By Robert Shaw
According to the Kenya National Bureau of Statistics, only 12 of every 100 people are classified as poor in Kajiado, whereas in Turkana 94 people of 100 live in abject poverty.
Why are there such huge and embarrassing disparities 50 years on?
The first thing to take on board is the contrasting geographical makeup of Kenya. Only a fifth to a quarter of Kenya can be classified as even good or reasonable arable land. The vast majority of Kenya ranges between arid scrubland to desert.
The bulk of economic activity has been highly concentrated in this productive agricultural zone giving rise to several major rural urban centres.The majority of the country’s population lives in this zone.
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Conversely economic activity declines in relative levels as one gravitates away from this rich agricultural belt into these arid areas. Turkana is literarily at the end of the food chain whereas much of Kajiado borders or is close to Kenya’s agricultural heartland.
While there has been generous lip service paid to the cause of national development nationwide, the reality on the ground is the complete opposite. The more remote the area the more it is likely to have only a skeleton of economic activity and an outpost form of government administration.
Kenya remains a highly unequal country with around 20 per cent of its population accounting for the half the national income at one end and the bottom 20 per cent scratching around with a mere five per cent of the national income.
It is in the same league as the two countries traditionally considered as the most unequal in the world namely Brazil and South Africa and much more unequal than our neighbours Tanzania and Uganda.
As well as the divide between the economically productive areas versus the rest divide there is the unequal access to education, jobs, credit, land and markets which is underpinned by this geographical divide.
Three other dimensions of inequality are between the sexes, the rural urban divide regardless of region and the divide between the formal and informal sectors of activity.
Indeed some of these inequalities have become more entrenched over the years. In 1972 one in four urban Kenyans had formal jobs but by 2008 it was one in eight. The figures are starker in the rural areas with one in 25 having a formal job in 1974 increasing to one in 34 by 2007.
It is estimated by the World Bank that approximately 600,000 out of the 850,000 youth coming onto the job market each year get gainful opportunity and even more shocking is the fact only 50,000 of those get jobs in the formal sector.
Many of those informal jobs are part time and poorly paid. What we have witnessed over the years is the growing informalisation of job creation in Kenya which in turn enhances the relevant inequalities.
Another interesting facet has been the polarisation of wages and salaries in the formal sector itself. Between 2007 and 2009 the salaries of chief executives went up from being 315 times those of the lowest employees to 414 times as much. The pertinent question is why have the stark inequalities arguably become even sharper and more pervasive over the years? There are two explanations. One is that there has, in effect, been very little real net growth over the years especially when population growth is factored in.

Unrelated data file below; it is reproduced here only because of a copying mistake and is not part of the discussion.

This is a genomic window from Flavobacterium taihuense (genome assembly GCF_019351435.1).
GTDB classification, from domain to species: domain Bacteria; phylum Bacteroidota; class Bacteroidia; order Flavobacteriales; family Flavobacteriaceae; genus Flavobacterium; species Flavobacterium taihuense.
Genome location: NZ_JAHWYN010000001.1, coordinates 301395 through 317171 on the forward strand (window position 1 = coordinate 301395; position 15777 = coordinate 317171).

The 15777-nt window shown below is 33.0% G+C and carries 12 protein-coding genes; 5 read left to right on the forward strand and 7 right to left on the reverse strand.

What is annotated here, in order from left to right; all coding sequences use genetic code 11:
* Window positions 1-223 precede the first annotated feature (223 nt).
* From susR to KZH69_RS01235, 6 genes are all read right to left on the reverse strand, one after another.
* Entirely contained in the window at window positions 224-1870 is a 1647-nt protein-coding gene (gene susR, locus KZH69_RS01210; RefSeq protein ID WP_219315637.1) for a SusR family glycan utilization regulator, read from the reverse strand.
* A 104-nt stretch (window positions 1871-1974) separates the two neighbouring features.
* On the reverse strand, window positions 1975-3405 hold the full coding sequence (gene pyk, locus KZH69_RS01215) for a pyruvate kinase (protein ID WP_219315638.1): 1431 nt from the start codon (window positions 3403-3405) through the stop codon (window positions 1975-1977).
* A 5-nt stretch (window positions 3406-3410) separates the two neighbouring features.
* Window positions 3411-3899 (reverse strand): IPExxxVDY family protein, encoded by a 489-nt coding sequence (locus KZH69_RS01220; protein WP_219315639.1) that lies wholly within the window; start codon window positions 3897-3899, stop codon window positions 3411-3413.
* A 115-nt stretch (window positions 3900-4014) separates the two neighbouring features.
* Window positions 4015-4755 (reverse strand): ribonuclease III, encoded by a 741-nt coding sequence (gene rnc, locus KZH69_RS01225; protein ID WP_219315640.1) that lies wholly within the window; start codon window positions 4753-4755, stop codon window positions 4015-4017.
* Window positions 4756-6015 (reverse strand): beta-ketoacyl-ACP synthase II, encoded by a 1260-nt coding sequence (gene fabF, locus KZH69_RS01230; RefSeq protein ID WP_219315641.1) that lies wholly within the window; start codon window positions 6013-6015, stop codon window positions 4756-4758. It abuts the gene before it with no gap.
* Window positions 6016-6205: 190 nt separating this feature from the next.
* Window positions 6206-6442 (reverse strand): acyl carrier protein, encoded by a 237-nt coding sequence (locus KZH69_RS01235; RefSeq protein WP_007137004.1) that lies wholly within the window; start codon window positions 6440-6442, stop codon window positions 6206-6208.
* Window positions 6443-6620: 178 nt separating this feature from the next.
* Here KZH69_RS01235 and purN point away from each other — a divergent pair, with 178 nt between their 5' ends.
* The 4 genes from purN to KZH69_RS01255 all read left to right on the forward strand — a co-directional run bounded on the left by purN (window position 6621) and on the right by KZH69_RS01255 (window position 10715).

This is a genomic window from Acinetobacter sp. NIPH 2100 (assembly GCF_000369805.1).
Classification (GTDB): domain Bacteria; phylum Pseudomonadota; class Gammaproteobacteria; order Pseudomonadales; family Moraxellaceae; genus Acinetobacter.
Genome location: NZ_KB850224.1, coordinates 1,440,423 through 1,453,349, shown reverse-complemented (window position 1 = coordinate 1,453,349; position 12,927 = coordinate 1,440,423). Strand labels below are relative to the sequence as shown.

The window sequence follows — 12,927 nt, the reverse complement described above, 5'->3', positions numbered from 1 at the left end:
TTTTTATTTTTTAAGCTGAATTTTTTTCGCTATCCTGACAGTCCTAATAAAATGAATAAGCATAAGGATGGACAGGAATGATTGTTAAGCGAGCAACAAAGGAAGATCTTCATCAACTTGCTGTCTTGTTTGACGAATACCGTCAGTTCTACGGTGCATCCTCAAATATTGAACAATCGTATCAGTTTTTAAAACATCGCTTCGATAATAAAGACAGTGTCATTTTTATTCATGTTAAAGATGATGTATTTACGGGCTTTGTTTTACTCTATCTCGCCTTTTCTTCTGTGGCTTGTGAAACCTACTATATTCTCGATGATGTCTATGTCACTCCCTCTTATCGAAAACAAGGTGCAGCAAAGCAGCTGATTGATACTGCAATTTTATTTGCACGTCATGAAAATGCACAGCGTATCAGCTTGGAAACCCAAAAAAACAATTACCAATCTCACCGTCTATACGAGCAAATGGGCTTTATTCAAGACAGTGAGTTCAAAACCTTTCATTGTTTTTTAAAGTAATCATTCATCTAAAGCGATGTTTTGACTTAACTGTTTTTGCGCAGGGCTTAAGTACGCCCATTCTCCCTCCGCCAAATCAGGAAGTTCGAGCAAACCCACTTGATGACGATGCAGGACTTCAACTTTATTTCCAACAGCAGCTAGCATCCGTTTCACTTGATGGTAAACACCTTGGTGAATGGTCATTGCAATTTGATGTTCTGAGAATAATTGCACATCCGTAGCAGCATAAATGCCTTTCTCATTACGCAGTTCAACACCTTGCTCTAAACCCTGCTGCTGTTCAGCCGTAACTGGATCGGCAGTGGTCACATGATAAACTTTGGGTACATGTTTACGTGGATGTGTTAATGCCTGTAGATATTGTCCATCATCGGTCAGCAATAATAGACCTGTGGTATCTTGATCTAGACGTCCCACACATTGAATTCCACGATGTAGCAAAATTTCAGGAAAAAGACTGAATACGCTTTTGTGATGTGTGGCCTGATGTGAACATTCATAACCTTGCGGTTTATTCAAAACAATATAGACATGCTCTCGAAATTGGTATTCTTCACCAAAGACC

East Asian countries that at Kenyan independence in 1963 had per capita incomes equivalent to half of Kenya’s had attained equivalent capita incomes to Kenya by 1980. By 2007 Kenya’s per capita income was equal to only 16 per cent of the per capita income of South East Asian countries.
Even if we compare Kenya to most other developing countries, Kenya has lost ground since 1990. Kenya’s growth pattern over the years has been erratic and the lost decade of the 1990s with its Goldenberg scams and numerous governance issues really pulled us down.
A good example of our erratic growth pattern was the contrast between the two Kibaki terms. The first saw solid growth with 2007 hitting seven per cent. The second was one of a climb from a mere one per cent to just over a lacklustre four per cent by 2012.
While economic growth is not the magic bullet per se to end social inequalities and economic disparities, it is accepted that an economic growth rate of eight per cent and above makes it a lot easier to ease and reduce those disparities.
The other major factor is that there just has not been the political will or vision to systematically and deliberately attack and reduce those inequalities. If anything there has been an acceptance and acquiescence for those disparities hardening. Are there any positive indicators on the horizon? The new Constitution and its devolution bias and roadmap is certainly one.
The greater awareness of these inequalities and the increased political will to tackle them with the backing of the Constitution is another. Whether that will result in the necessary deliberate interventions and pro poor policies remains to be seen.